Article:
When we click “Reopen with Encoding”, we aren’t changing the actual byte contents of the file, but rather, the way Sublime Text interprets those bytes. Hexdump confirms the bytes are the same:
j|encoding: hexdump emoji.txt0000000 f0 9f 98 ae0000004
To understand why we see these nonsensical characters, we need to consult the Windows-1258 code page, which is a mapping of bytes to a Vietnamese language character set. (Think of a code page as the table produced by a character encoding). As this code page contains a character set with less than 255 characters, each character’s code points can be expressed as a decimal number between 0 and 255, which in turn can all be encoded using 1 byte.
Because our single 😮 emoji requires 4 bytes to encode using UTF-8, we now see 4 characters when we interpret the file with the Windows-1258 encoding.
A wrong choice of character encoding has a direct impact on what we can see and comprehend by garbling characters into an incomprehensible mess.
Now, onto the “fun” part, which I include to add some color to Unicode and why it exists. Before Unicode, there were many different code pages such as Windows-1258 in existence, each with a different way of mapping 1 byte’s worth of data into 255 characters. Unicode was created in order to incorporate all the different characters of the all the different code pages into one system. In other words, Unicode is a superset of Windows-1258, and each character in the Windows-1258 code page has a Unicode counterpart.
In fact, these Unicode counterparts are what allows Sublime Text to convert between different character encodings with a click of a button. Internally, Sublime Text still represents each of our “Windows-1258 decoded” characters as a Unicode code point, as we see below when we fire up the console:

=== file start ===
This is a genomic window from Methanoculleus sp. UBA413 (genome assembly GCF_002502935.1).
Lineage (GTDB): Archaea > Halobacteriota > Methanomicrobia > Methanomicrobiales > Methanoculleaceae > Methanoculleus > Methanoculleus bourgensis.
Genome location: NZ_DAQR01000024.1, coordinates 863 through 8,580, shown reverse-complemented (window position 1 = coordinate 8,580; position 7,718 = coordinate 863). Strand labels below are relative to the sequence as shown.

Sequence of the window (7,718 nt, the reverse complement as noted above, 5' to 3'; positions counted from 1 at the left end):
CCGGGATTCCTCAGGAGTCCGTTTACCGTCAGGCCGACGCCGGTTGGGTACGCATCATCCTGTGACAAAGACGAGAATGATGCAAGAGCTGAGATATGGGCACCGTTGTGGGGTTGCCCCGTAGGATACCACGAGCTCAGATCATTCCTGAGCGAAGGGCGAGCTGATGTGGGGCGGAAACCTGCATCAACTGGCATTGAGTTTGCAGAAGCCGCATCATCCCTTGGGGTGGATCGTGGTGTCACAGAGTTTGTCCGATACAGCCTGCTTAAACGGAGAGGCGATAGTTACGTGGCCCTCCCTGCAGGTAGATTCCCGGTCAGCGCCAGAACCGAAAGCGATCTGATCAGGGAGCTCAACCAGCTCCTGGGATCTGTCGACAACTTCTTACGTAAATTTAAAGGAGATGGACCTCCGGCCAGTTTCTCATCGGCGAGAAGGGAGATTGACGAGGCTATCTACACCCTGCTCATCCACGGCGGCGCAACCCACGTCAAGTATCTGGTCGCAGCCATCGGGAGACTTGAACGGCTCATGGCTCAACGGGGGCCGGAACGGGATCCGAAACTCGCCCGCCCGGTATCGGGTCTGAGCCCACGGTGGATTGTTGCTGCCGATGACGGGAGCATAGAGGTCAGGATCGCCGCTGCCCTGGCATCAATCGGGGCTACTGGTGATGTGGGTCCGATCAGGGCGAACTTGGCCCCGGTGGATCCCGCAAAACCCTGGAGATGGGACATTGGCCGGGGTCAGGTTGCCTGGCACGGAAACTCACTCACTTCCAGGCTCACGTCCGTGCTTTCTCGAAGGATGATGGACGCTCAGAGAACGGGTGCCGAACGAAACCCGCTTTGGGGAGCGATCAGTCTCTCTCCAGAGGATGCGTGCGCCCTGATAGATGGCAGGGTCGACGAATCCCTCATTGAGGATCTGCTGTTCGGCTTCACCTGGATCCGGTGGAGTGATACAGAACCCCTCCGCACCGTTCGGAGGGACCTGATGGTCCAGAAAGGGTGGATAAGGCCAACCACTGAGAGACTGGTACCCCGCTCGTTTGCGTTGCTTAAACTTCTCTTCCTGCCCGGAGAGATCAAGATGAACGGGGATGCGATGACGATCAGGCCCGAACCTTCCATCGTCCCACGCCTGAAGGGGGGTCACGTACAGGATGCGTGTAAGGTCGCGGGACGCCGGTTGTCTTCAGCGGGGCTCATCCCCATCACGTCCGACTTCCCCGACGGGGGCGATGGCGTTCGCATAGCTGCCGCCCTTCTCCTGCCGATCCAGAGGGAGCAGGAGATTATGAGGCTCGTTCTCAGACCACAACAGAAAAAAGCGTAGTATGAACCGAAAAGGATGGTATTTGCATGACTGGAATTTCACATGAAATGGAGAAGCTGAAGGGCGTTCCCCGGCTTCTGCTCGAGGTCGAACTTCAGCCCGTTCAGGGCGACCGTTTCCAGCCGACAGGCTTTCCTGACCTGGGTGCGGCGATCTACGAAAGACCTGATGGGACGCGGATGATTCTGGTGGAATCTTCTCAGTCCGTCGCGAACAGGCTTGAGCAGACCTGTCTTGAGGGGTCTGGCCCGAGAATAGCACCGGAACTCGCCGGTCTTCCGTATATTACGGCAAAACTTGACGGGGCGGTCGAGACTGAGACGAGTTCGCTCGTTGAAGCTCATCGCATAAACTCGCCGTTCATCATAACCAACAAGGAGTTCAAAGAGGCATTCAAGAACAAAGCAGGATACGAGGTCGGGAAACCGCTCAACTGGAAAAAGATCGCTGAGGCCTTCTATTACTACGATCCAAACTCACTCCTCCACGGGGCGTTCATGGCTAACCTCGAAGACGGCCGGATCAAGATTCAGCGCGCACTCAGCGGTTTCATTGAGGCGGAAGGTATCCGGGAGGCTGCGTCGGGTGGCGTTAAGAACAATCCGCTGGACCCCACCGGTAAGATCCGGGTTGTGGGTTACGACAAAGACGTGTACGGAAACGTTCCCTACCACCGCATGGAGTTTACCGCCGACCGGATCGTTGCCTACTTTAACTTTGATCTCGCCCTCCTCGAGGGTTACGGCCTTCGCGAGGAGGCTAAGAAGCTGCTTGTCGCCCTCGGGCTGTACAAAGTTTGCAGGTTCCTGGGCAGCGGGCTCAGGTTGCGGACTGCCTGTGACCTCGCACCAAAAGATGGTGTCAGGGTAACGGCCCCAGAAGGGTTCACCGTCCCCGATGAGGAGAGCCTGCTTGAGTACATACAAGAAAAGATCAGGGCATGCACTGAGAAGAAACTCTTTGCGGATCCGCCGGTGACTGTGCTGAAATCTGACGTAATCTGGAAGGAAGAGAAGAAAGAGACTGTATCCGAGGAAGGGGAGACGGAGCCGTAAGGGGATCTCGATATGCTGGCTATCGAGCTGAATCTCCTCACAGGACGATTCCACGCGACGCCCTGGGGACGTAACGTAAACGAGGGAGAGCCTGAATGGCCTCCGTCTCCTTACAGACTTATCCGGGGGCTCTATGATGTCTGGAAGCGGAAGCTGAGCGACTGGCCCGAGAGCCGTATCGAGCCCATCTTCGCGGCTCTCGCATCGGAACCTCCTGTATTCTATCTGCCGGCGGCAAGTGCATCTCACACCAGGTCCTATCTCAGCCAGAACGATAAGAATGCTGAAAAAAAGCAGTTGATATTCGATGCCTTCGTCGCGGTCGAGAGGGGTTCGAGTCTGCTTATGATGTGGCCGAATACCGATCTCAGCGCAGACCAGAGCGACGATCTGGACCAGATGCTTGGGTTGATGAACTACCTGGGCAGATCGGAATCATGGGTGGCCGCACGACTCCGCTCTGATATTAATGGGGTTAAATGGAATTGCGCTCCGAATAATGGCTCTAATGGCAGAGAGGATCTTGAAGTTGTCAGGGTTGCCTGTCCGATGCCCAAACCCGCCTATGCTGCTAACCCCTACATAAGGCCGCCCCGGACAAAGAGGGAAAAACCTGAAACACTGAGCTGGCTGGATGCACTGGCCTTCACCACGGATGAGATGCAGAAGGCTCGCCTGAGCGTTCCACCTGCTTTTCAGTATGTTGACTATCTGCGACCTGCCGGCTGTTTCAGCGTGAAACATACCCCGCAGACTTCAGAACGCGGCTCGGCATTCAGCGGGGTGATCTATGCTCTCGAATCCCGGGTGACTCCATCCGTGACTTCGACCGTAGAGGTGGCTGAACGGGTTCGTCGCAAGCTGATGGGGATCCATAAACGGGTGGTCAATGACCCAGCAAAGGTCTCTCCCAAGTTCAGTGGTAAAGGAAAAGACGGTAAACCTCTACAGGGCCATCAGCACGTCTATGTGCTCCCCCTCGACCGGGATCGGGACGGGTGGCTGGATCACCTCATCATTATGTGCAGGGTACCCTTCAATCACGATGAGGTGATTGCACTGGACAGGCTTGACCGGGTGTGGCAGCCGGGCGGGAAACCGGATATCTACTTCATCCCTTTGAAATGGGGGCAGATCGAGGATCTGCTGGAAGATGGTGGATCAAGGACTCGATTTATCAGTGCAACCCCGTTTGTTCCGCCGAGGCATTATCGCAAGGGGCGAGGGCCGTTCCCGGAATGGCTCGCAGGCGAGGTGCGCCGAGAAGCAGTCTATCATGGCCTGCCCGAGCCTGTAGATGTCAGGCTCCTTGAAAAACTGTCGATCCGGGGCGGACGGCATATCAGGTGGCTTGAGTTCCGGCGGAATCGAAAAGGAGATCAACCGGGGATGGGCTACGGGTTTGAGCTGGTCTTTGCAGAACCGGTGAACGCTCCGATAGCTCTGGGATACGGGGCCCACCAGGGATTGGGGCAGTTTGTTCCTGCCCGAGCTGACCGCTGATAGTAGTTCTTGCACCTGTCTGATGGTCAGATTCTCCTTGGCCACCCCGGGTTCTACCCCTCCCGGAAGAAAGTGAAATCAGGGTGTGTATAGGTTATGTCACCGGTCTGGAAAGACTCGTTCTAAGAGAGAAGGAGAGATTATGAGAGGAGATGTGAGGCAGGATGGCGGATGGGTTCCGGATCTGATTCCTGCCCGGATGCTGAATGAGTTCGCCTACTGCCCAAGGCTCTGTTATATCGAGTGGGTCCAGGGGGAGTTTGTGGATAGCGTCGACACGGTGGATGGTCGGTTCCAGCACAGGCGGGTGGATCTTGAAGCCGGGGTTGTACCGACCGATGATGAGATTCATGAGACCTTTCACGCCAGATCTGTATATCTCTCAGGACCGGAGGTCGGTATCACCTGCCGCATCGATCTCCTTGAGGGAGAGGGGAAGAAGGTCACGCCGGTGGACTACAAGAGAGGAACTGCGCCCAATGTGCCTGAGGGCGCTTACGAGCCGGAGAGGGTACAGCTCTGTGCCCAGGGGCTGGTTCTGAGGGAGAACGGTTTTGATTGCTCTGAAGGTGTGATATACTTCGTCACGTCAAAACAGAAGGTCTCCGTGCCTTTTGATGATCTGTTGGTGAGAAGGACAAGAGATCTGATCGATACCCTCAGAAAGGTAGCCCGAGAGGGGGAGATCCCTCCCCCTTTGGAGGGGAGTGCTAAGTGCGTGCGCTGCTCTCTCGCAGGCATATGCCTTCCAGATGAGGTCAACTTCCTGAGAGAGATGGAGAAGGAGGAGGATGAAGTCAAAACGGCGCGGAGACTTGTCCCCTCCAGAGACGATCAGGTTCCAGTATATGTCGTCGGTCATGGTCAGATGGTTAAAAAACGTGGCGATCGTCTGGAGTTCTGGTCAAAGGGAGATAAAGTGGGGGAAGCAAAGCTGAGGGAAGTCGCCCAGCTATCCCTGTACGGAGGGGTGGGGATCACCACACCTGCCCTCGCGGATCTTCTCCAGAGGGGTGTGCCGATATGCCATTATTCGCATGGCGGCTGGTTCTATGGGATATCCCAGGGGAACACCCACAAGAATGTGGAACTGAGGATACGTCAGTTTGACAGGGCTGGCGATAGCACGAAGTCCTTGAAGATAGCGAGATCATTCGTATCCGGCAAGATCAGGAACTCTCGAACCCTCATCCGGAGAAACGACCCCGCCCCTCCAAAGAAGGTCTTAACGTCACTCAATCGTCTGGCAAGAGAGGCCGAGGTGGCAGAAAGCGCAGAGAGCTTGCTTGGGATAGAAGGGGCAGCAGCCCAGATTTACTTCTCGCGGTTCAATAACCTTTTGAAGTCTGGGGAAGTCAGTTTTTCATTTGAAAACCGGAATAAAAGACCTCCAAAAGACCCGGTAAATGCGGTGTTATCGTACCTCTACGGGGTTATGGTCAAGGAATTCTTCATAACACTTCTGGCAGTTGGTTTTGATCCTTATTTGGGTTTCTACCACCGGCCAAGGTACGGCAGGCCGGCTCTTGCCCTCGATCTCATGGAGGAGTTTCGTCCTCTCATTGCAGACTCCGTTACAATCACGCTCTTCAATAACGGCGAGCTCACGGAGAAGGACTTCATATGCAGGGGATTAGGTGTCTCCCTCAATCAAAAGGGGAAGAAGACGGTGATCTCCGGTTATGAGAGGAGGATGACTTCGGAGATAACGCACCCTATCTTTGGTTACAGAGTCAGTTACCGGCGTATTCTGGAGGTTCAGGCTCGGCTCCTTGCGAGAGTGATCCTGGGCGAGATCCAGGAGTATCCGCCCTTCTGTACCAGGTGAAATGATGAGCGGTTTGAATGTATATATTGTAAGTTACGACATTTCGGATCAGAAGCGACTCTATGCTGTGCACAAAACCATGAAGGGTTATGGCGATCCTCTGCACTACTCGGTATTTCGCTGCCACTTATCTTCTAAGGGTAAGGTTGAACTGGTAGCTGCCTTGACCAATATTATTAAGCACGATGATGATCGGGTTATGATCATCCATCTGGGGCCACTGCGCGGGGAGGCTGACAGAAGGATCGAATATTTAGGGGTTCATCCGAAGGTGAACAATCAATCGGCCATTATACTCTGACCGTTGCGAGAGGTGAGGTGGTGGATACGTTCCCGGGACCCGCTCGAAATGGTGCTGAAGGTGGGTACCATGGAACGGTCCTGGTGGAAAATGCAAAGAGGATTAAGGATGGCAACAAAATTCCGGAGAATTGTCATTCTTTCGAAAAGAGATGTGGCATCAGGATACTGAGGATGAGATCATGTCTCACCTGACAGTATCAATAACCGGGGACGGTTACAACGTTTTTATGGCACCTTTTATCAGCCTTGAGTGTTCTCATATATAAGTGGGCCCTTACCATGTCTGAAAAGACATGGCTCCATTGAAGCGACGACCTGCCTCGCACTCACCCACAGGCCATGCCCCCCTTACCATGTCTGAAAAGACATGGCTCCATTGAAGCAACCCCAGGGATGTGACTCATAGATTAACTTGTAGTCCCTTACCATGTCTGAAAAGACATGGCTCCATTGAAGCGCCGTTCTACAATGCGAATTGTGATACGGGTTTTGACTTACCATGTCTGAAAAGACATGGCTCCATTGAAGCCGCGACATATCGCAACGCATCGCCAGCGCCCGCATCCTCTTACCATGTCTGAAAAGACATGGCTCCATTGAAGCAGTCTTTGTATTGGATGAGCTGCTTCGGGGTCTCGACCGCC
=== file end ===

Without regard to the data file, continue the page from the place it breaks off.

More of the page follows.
>>> view.encoding()'Vietnamese (Windows 1258)'
# Python 3 strings are "immutable sequences of Unicode code points">>> type(view.substr(0))<class 'str'>
>>> view.substr(0)'đ'>>> view.substr(1)'Ÿ'>>> view.substr(2)'˜'>>> view.substr(3)'®'
>>> ['U+%04x' % ord(view.substr(x)) for x in range(0, 4)]['U+0111', 'U+0178', 'U+02dc', 'U+00ae']
This means that we can re-save our 4 nonsensical characters using UTF-8. I’ll leave this one up to you — if you do so, and can correctly predict the resulting
hexdump of the file, then you’ve successfully understood the key concepts behind Unicode, code points, and character encodings. (Use this UTF-8 code page. Answer can be found at the very end of this article. ).
Working effectively with Unicode involves always knowing what level of the rendering chain you are operating on. It means always asking yourself: what do I have? Under the hood, glyphs are nothing but code points. If you are working with code points, know that those code points must be encoded into bytes with a character encoding. If you have a sequence of bytes representing text, know that those bytes are meaningless without knowing the character encoding that was used create those bytes.
As with any computer science topic, the best way to learn about Unicode is to experiment. Enter characters, play with character encodings, and make predictions that you verify using
hexdump. While I hope this article explains everything you need to know about Unicode, I will be more than happy if it merely sets you up to run your own experiments.
Thanks for reading! 👏
j|encoding: $ hexdump emoji.txt0000000 c4 91 c5 b8 cb 9c c2 ae0000008